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Ronald Cutler, P.A. Ronald Cutler P.A.
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The Tax Implications of Selling Your Home


Many people relocate in the summer, when vacations make it easier to take time off from work. While relocating can be an exciting venture for a family, it can also come with important tax-related repercussions if the move involves selling their current home. For instance, taxpayers who sell their primary residences could be eligible to exclude all or part of the gains from that sale when reporting their income on that year’s tax return. Read on to learn more about the tax implications of selling your home.

Capital Gains 

Generally, when a taxpayer sells his or her home and earns a capital gain from that sale, then he or she will need to include that amount when calculating income on a tax return. There is, however, an exception that allows taxpayers in this situation to exclude up to $250,000 of those gains from their income calculations (or $500,000 for those who file jointly with their spouses). Homeowners who qualify for this exception and who exclude the entirety of their gain also aren’t required to report the sale on their tax return at all, unless a Form 1099-S was issued to them. Some taxpayers, on the other hand, experience a loss when they sell their home for less than they paid for it. Unfortunately, this loss isn’t deductible come tax time.

Ownership and Use 

In order to exclude the gains made on the sale of a home from his or her income when filing taxes, a taxpayer must first satisfy the ownership and use tests. Basically, to satisfy the exclusion requirement, a taxpayer must be able to show that during the five year period (ending on the date of the sale), the taxpayer not only owned, but also lived in the residence as their primary home for no less than two years. Things can become a bit more complicated when the taxpayer in question owns more than one home. In these cases, taxpayers are only allowed to exclude the gains from their main home and must pay taxes on the profits from the sale of any other residences that they own. Finally, it’s important to note that there are some exceptions to the qualification rules for certain individuals, namely those with disabilities and certain members of the military.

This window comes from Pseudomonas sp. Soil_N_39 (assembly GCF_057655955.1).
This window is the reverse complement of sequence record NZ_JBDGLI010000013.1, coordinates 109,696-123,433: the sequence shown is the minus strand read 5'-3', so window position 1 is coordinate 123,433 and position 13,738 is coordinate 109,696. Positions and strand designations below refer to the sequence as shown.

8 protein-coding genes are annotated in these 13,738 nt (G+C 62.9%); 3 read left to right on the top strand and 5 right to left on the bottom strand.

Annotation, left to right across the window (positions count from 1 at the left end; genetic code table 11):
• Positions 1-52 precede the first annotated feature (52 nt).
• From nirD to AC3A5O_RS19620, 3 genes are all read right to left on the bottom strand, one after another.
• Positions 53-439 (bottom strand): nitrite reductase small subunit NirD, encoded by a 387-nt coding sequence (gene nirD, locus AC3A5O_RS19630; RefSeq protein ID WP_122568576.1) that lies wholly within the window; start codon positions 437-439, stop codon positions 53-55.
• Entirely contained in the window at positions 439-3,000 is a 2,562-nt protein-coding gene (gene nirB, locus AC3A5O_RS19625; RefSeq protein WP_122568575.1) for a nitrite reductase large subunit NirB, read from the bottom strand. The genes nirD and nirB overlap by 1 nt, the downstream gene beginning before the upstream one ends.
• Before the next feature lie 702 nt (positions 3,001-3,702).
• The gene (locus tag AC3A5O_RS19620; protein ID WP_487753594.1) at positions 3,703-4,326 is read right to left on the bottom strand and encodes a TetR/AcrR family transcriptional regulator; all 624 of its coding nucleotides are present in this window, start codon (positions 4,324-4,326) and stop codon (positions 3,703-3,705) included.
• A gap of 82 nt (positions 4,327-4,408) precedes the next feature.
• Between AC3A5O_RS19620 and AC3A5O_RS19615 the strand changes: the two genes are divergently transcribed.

Reporting the Sale 

Taxpayers who don’t qualify for the capital gains exclusion are required to report the gain from the sale of their primary home when they file their returns. This is also true for those who choose not to claim the exclusion despite qualifying for it. Again, taxpayers who receive Form 1099-S are required to report the sale on their tax return regardless of whether they received a taxable gain.

Schedule a Free One-on-One Consultation Today 

If you live in Florida, are thinking about selling your home, and have questions about the tax repercussions of doing so, don’t hesitate to call CPA, former FBI Special Agent, and experienced Florida tax lawyer Ronald Cutler, P.A. for advice. You can reach us at 386-490-9949 or via online message.


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